(It’s July! Been reading like crazy, but I never seem to be able to sit down and actually write a review.)
I am a huge fan of Hilary Mantel’s Wolf Hall, and the sequel Bring Up The Bodies. I enjoy her spare writing, how she can convey so much in only a few words.
Eager to read more from her, I picked up A Place of Greater Safety. I had no idea what I was getting into. Make no mistake, this is a good book. But it’s not an easy read by any means. It is the story of the French Revolution, as experienced by Georges-Jacques Danton, Maximilien Robespierre, and Camille Desmoulins. Young lawyers from the the provinces, they come to Paris to earn their fortunes. (As a side note: It’s been a LONG time since high school, and am embarrassed to admit that I can’t remember hearing the name Desmoulins before reading this book, although I was familiar with Robespierre and Danton.) Robespierre is slight, rigid, distant. Danton is his opposite – huge, overbearing, loud, sexually voracious. And ugly. That point is made often. Desmoulins is flighty, charming, pretty, a genius, and is a friend to them both. All are ambitious. They talk, scheme, conspire, cheat on their wives, argue and scheme some more.
They are exhausting.
We tend to like our Revolutionary heroes, well, HEROIC. We expect them to be self- sacrificing, uncomplicated, high minded patriots, willing to die for freedom. And personally, I like having a protagonist I can get behind. Perhaps that’s simple minded of me, but generally I need to get invested in SOMEONE if I am to stick to a 770 plus page book. And these are difficult men to root for. Truly. These characters – these PEOPLE – are complicated, frequently unsympathetic. There is no doubt that they firmly believe in their revolutionary ideals, but their fervor often takes a back seat to their personal ambition and appetites. The only one for whom this is not the case is Robespierre, and weirdly this only serves to make him even less sympathetic than the more human Danton. Robespierre is cold and hypocritical, condemning bloodshed on one hand while signing the arrest warrants of former friends with the other.
And this is, I think, where Mantel’s brilliance as a writer comes through. Her characters no longer seem like characters, but human beings, with good points and bad. We are forced to except them for who they are, not who we wish they were. Once I made peace with this idea my enjoyment of this book increased. She made me like the villainous Thomas Cromwell before, and she kept me reading here. (Although seriously? Desmoulins and his antics – and Mantel’s obvious love of him as a character – continued to annoy the crap out of me.)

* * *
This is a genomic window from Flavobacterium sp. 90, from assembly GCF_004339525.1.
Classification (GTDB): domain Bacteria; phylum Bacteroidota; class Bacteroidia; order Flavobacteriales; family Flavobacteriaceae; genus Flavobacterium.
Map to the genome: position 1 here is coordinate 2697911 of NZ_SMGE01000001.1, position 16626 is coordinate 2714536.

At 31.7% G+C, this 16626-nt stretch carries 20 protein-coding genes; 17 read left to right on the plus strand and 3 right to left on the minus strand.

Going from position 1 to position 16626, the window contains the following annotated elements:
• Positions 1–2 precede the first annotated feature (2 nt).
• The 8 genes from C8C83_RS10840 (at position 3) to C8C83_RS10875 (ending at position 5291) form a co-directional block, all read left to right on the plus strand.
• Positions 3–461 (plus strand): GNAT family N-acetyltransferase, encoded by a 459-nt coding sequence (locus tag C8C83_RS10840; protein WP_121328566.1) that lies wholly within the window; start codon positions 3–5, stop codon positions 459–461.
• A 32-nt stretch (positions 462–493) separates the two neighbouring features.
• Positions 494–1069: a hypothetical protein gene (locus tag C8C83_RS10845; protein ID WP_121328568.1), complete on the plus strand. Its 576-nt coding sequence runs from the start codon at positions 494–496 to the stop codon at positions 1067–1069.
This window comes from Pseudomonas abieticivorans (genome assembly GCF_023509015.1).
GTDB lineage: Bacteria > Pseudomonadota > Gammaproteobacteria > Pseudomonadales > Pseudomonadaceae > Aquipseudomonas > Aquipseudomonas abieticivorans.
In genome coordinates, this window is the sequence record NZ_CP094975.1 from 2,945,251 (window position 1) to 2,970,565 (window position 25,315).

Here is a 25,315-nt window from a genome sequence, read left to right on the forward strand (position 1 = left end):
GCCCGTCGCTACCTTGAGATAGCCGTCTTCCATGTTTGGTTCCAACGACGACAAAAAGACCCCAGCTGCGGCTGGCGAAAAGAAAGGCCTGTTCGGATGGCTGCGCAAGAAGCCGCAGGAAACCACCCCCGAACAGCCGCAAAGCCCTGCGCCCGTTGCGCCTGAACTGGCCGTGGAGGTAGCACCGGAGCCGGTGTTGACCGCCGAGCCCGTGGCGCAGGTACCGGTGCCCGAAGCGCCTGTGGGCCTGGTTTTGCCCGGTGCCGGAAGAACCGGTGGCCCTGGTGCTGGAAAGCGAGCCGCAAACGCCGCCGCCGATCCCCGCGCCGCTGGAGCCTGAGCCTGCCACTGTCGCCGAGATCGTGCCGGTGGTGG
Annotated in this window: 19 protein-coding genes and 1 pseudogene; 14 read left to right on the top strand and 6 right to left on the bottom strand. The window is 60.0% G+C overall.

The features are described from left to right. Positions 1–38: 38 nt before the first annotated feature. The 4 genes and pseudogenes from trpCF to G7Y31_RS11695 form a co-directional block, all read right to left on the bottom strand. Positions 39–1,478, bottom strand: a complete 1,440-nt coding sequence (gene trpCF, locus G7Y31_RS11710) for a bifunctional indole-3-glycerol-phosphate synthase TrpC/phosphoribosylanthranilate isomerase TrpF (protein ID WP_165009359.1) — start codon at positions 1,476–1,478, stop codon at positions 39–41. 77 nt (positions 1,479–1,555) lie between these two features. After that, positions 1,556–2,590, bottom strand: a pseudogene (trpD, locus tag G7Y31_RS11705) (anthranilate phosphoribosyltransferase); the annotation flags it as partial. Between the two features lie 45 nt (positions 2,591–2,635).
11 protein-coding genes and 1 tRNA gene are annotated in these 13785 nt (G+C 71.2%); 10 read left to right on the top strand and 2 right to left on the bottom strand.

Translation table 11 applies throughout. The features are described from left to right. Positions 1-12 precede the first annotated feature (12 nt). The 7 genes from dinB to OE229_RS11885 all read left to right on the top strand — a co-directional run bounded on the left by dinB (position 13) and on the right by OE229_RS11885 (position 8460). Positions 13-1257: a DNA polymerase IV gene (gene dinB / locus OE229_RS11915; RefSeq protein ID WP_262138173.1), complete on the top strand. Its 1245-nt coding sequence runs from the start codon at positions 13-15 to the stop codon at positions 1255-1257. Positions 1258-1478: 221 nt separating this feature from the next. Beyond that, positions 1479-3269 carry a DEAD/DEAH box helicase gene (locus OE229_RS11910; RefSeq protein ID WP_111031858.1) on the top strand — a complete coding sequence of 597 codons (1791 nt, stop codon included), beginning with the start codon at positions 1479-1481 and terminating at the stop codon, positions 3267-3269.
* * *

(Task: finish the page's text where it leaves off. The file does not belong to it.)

Be warned. This is not beach reading. There is a cast of thousands, although fortunately there is a glossary to keep them straight. While Mantel writes in her notes that this is not meant to be a complete history of the French Revolution, there were instances where I did more research to understand exactly what was going on, and who was who. The petty rivalries! The squabbling factions! I hadn’t thought about the Brissotins or Girondists since…a really long time ago. There is a lot of information to process here. One criticism I do have is that Mantel will suddenly change the point of view, sometimes in the middle of a paragraph. It happens throughout the book, and made it difficult to know exactly who was speaking/thinking at the time. Sometimes I had to go back and reread for clarification.
We can never truly get into the mind of a long dead historical figure. Mantel does a masterful job of filling in the blanks and framing the action with actual speeches, diaries and letters. I recommend it. Please read it and let me know what you think!